Short Stories

My reading life came to a screeching halt about 6 weeks ago. That’s when I started my historiography course. This professor is a little crazy, in an abusive relationship kind of way. He’s made me cry with his mean words and lack of guidance, yet I repeatedly find myself trying to impress him with my work. And I do impress him with my work. He’s told me this before, then immediately followed up with, “But you did the assignment all wrong.”

I prefer to live my life with the belief that he’s forgotten what it’s like to be a student.

Anyway, thanks to him and his excessive reading assignments, I haven’t read anything for fun in almost a week. The last thing I read was “The Night of the Satellite” by T.C. Boyle. That was on Friday night of last week.

Another short story I recently read was “Winter Break” by Hilary Mantel. It’s from her short story collection The Assassination of Margaret Thatcher and the absolute first time I’ve read any of her work. I’m not sure how I feel about her writing just yet, but the last sentence of “Winter Break” made me gasp in shock. I’ve taken that as a sign to read more Mantel.

About a month ago I decided to keep tabs on how much I read – for fun and for school, although most of it is for school. There are chapters to study, academic articles to deliberate, journals to peruse for usefulness, primary sources to interpret, etc.

In a one-week period, I’d read 322 pages for one class alone (thankfully my other instructor requires very little from me in the way of readings – maybe 40 pages a week). I was able to get 135 pages of fun reading in. Altogether, that equals around 500 pages. In one week.

I became overwhelmed. Not in a panicky way, but in the way that made me reconsider all the other ways I spend my time. I decided to make some changes. I went through my to-read list of books and tossed out about 400 titles I’ll probably never get to. I’m getting better at asking my husband to help with housework or make dinner a few times a week. Today I broke down and bought ready-to-bake cookies. Proof that when shit gets real, I’m a master of time-management and efficiency.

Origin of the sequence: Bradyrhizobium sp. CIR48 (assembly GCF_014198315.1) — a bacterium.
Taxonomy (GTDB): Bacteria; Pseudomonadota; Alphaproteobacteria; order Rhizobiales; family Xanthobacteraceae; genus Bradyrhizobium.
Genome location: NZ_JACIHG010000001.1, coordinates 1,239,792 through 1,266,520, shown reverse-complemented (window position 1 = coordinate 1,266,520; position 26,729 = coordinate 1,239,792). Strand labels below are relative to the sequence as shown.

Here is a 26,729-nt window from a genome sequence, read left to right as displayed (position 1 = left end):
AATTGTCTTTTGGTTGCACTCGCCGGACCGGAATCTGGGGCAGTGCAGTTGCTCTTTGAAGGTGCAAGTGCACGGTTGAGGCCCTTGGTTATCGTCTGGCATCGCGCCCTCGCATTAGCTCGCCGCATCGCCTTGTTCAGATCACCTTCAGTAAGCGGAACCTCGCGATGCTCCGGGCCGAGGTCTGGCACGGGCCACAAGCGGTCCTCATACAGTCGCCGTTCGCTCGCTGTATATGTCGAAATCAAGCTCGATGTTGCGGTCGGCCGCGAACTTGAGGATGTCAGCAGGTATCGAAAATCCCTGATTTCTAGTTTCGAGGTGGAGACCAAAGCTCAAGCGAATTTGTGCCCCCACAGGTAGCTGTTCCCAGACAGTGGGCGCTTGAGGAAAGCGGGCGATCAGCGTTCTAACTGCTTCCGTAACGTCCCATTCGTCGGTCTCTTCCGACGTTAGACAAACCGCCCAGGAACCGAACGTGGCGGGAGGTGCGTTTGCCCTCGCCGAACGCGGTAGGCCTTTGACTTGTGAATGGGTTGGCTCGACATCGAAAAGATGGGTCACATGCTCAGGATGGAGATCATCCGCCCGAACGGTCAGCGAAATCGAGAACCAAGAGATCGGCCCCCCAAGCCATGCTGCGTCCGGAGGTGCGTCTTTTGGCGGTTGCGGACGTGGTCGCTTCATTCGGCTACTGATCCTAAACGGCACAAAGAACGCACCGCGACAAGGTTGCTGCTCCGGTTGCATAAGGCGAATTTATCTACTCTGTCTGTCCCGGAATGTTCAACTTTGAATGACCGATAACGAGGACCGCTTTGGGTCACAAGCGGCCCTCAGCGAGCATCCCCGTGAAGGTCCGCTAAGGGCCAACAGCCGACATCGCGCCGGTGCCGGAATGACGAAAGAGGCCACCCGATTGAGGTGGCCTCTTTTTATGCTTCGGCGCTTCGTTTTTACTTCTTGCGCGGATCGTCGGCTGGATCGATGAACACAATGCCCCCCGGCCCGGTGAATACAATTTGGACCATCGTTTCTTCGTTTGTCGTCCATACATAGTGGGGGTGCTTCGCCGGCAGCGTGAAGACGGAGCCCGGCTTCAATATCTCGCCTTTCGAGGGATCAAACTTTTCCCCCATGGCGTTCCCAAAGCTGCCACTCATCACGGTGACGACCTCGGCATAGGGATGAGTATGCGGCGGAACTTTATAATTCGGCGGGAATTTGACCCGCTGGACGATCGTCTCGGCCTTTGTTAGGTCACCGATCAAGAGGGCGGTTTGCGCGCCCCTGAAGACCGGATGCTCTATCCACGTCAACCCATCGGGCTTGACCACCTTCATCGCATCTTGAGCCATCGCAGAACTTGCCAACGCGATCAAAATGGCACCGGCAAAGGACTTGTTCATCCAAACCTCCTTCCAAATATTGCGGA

This means short stories have found a place in my life. I’d never really considered reading them too much before, simply because I’d always had the time to devote to a novel or two a week. That’s not the case anymore. At least I can throw away the academic journals and histories every night before crawling into bed with a good 13-page story. Whatever works, right?

Recommended short story collections:

The Assassination of Margaret Thatcher by Hilary Mantel

The Best American Short Stories of 2014 edited by Jennifer Egan

State by State: A Panoramic Portrait of America edited by Matt Weiland and Sean Wilsey

As always, feel free to recommend something.

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4 thoughts on “Short Stories

  1. I’m with you in spirit. I lucked out that finally – FINALLY – I’m reading a novel for one of my classes that I actually like. Why did it take me so long to get around to The Hobbit? (If it weren’t for the movies, I never would have read it – fantasy is not in my wheelhouse. But I love it!) It’s my “crawl into bed with a fun read to cleanse the palette from the history of the English language” reading.

    • I’m hoping to read Station Eleven soon! But I bought a ton of books last month (including Geraldine Brooks’ March) that I can’t wait to get to. Also, Louisa May Alcott is finally getting some representation at our library – so many of her unknown works are on the shelf. I was smart, though, and chose one of my research topics to cover women authors and how literacy helped spur the women’s rights movement. I’ll get to that in December!

  2. I wouldn’t be so eager to impress a professor that left me headless. Screw that! I’m a little tiffed that you raised my eyebrows with “the last sentence of ‘Winter Break’ made me gasp in shock” since I’ll never get around to it but I understand the decency of not giving it away. Years ago, I started keeping an annual Reading Journal.

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